choosing tho members ot the team for
the coining season, will be held in tho
assembly room of the high school on
Monday, Tuesday, Wednesday and
Thursday evenings of next wcr-k, com
mencing at 8:15 o'clock.
Rev. H. P. V. Bogue, E. H. Boyd
aud Miss Alice Hnnthorne have been
secured to act ns judgcR and will give
their decisions 011 Friday evening.
Music will bo n part of tho program,
and tho debates promise to bo very in
teresting. Everyone is cordially invited to be
Below is tho program: .
Resolved, That labor unions are on
tho whole beneficial.
Charles Lamou Charles Parker
Emma Tnsh Henry Hofiland
Helen Becson Herbert Nelson
Resolved, That the United States
should own and operate the railroads,
Thomas Kelley , Lloyd Tulley
Richard Young Ewald Otto
Merritt Chaffee Fred Sweeney
Resolved, That disputes between
capital and labor in the railroad busi
ness should be settled by boaids of ar
bitrator1 with compulsory powers.
Mabel Worley Minnie Reed
Ralph Thomas Josephine Hampton
James-Calame Leo Jollcy
Resolved, That women should have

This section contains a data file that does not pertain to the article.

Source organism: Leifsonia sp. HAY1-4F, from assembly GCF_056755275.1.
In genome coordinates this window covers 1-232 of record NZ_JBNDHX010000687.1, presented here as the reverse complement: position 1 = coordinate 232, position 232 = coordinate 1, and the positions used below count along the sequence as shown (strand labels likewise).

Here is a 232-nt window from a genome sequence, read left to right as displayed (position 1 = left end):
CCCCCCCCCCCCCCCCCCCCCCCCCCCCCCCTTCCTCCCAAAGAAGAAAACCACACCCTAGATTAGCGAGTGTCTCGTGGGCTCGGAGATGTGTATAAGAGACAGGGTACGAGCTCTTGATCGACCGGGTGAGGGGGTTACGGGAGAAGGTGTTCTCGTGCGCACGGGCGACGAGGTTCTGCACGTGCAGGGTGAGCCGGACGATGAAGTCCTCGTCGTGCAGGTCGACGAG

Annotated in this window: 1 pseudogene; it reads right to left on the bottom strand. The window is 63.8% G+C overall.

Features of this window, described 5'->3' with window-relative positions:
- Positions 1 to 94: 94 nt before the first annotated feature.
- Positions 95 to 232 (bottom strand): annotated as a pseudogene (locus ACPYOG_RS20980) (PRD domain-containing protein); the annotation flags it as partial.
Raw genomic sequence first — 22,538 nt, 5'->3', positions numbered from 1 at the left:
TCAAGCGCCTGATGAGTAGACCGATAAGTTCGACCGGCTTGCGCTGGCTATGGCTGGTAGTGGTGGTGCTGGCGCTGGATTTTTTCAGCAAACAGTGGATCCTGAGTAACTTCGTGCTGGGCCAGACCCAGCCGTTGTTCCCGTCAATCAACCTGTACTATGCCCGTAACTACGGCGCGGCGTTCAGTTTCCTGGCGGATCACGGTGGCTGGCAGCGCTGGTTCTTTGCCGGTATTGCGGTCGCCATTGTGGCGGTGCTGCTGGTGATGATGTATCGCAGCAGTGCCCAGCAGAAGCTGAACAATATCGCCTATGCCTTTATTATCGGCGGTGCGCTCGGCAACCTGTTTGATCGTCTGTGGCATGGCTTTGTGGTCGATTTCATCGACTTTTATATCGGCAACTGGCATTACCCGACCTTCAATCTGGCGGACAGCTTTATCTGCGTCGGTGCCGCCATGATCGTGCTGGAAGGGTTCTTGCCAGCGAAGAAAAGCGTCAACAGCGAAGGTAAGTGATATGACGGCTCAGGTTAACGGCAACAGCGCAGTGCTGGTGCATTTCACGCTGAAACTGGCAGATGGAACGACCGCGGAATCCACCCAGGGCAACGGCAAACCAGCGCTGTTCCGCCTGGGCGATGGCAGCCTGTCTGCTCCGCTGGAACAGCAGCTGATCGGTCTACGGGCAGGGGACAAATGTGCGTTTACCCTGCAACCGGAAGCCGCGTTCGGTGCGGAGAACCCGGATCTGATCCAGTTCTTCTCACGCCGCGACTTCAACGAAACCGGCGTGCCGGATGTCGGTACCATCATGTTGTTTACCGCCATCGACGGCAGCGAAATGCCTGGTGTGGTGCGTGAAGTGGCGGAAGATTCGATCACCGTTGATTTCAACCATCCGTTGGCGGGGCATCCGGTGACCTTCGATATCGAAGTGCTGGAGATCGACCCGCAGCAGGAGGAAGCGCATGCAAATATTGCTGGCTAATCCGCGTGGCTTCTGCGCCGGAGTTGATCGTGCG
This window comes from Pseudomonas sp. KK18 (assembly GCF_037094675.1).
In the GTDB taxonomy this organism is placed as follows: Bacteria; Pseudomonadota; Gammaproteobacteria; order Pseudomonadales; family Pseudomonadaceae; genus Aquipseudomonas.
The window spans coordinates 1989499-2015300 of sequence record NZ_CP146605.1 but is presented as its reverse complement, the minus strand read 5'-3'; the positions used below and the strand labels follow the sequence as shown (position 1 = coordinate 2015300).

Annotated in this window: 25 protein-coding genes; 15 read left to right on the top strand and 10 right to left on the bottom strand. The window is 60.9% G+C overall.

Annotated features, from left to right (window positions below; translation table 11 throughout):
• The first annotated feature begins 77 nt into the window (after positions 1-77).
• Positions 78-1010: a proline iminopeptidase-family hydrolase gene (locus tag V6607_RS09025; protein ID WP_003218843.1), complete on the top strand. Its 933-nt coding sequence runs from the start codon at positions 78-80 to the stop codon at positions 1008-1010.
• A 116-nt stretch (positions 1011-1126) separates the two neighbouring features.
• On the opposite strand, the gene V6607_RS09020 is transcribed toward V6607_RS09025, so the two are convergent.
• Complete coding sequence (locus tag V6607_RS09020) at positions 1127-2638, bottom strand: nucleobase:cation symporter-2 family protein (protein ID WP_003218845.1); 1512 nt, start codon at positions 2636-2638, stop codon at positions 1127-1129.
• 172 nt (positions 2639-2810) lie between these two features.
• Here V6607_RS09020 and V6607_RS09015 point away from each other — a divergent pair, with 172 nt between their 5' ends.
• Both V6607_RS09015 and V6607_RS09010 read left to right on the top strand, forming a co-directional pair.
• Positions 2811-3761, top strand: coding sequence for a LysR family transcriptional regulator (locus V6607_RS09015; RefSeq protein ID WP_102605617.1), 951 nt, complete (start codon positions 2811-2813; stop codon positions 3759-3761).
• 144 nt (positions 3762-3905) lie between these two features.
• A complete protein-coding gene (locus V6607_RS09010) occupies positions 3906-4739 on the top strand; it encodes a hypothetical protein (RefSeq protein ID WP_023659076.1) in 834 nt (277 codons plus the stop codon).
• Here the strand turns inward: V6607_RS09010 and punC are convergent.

as equal suffrage as men.
Alta Young Ethel Johnston
Bruce Mallery Lylo Mewbirter
Ethel James Loura Vance
Good Joke on Mail Order Man.
A rather amusing story is told of a
man who went into a hardware store in
a neighboring town and wished to pur
chase an ax, says an Ohio paper. Being
shown the article and informed that
the price was $1.15, he said, "Why I
can get that same kind of an ax from a
mail order house for 90 cents." "Very
well," said the hardware man; "I will
give it to you for the' 'same price pro
vided you will do the same with me as
you will do with it." "All right," re
plied the customer as he handed over
a dollar bill, the merchant giving him
back 10 cents in change. "Now," said
the hardware man, "I waut 25 cents
more to pay express charges," which
the customer gave him. "How much
did vour ax cost you?" "One dollar aud
fifteen cents," the man answered.
"Very good. Now give 6' cents more
for money order fees and postage,"
which the purchaser had to hand over.
"Now, how much did your ax cost
you?" "One dollar and twenty cents,"
said the customer. "Not so cheap,
after all," said the merchant, where
upon he picked up the ax, tossed it
back on the shelf and told the custo
mer to call for it in ten days, as that
would be as soon as he could get it if
he had ordered it from the mail order
S. K. Warrick went to Lincoln today
to attend a meeting of the Anti-Saloon
League. He will probably return
I. H. Richcy of Marsland was in
Ross Hull is n new employe in the
Ewalt Otto has accepted .a position
in tho postofficc.
Maurice Kling of Daltou was up
from that berg Friday.
Mr. nnd Mrs. Chase Fcagins arc
back from their trip to Iowa.